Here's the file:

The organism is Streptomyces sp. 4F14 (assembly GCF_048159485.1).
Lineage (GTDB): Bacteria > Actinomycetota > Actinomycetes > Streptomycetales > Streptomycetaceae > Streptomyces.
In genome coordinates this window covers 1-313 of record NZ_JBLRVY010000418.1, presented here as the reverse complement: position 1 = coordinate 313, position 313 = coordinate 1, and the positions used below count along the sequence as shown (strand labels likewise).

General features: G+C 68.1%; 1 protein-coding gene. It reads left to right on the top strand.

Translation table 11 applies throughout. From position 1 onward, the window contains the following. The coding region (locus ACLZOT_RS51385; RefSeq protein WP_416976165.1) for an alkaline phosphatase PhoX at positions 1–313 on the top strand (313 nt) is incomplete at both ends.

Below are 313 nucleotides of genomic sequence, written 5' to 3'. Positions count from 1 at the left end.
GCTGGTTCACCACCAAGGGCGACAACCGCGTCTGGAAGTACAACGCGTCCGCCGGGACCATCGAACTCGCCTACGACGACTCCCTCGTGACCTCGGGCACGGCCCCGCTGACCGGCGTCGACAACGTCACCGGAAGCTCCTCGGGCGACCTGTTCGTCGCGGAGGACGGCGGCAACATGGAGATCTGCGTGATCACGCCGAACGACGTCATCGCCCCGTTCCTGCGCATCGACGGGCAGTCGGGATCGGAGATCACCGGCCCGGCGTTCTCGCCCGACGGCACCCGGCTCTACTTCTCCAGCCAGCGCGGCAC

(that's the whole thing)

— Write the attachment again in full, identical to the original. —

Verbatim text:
The organism is Streptomyces sp. 4F14 (assembly GCF_048159485.1).
Lineage (GTDB): Bacteria > Actinomycetota > Actinomycetes > Streptomycetales > Streptomycetaceae > Streptomyces.
In genome coordinates this window covers 1-313 of record NZ_JBLRVY010000418.1, presented here as the reverse complement: position 1 = coordinate 313, position 313 = coordinate 1, and the positions used below count along the sequence as shown (strand labels likewise).

General features: G+C 68.1%; 1 protein-coding gene. It reads left to right on the top strand.

Translation table 11 applies throughout. From position 1 onward, the window contains the following. The coding region (locus ACLZOT_RS51385; RefSeq protein WP_416976165.1) for an alkaline phosphatase PhoX at positions 1–313 on the top strand (313 nt) is incomplete at both ends.

Below are 313 nucleotides of genomic sequence, written 5' to 3'. Positions count from 1 at the left end.
GCTGGTTCACCACCAAGGGCGACAACCGCGTCTGGAAGTACAACGCGTCCGCCGGGACCATCGAACTCGCCTACGACGACTCCCTCGTGACCTCGGGCACGGCCCCGCTGACCGGCGTCGACAACGTCACCGGAAGCTCCTCGGGCGACCTGTTCGTCGCGGAGGACGGCGGCAACATGGAGATCTGCGTGATCACGCCGAACGACGTCATCGCCCCGTTCCTGCGCATCGACGGGCAGTCGGGATCGGAGATCACCGGCCCGGCGTTCTCGCCCGACGGCACCCGGCTCTACTTCTCCAGCCAGCGCGGCAC